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jaxson50

Well If that don't beat all


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Havent these been around for like 5 years?

When i started around 3-4 years ago i saw one in a book.

 

If it was the future of guitar it would of already been famous.

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I niether Love it or Hate it.

Everyone freaked when the Steinberger came out, then the Parker...if I were in an industrial band, I'd maybe play one.

It's no more the future than any other custom design, such as those aluminum guitars.

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Yeah I saw them for the 1st time a few years ago, never seen one played on stage or by anyone...Sounds pretty good...looks like something a NASA engineer would come up with. Has as much visual appeal as a cat box..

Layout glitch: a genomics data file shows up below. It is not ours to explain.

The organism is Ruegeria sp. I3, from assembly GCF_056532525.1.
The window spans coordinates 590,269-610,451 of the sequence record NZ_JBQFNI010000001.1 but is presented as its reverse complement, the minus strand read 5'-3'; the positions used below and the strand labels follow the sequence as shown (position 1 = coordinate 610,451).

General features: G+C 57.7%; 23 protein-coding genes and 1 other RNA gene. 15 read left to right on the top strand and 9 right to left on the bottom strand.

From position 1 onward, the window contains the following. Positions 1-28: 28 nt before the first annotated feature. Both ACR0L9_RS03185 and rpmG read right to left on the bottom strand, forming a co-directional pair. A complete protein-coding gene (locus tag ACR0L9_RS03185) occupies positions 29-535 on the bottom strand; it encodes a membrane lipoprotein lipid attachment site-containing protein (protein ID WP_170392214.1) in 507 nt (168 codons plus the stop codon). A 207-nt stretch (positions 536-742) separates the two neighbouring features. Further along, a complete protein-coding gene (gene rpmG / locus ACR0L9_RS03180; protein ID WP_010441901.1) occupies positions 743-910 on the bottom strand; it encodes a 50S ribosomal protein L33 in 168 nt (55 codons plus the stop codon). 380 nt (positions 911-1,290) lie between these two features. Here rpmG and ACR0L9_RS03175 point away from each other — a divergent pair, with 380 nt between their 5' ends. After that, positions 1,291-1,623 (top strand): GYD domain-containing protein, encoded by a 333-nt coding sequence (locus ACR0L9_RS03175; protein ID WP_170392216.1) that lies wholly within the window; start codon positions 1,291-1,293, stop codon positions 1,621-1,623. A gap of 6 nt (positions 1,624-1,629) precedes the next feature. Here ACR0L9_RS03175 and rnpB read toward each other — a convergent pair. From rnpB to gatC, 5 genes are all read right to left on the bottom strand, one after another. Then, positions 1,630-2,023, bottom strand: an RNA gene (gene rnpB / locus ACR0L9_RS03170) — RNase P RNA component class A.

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I don't take anything away from the guy, but it is just plain ugly. I mean, how rock and roll is it when you can't smash it on stage like a Fender? And Keith Richards would burn his trousers putting his cigarette on the tuners... Whadda.. <_<

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Has as much visual appeal as a cat box..

Agreed.

 

I've yet to find my 60 year-old design Telecaster lacking significantly, certainly not my Strat or Les Paul.

 

Over the last 30 years, I've found the term "avant-garde" to be code for "weird as hell, for no reason."

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If this guy designed chairs, he'd be sitting on piece of material laid on the floor.

 

Minimalism came and went a long time ago, but no one told this fruit loop.

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Well... it wouldn't be my choice.

 

I think a term near the end of the vid pretty well describes it, though: Porsche of guitars. I think that's perhaps even more appropriate when one thinks of the old bathtub Porsche that was not really any more fancy inside than a low-end Volksie. It just had more technology to go faster.

 

Jax... that's German engineering IMHO, not NASA.

 

Actually it reminded me instead of something a Star Trek designer might have come up with as a futuristic design.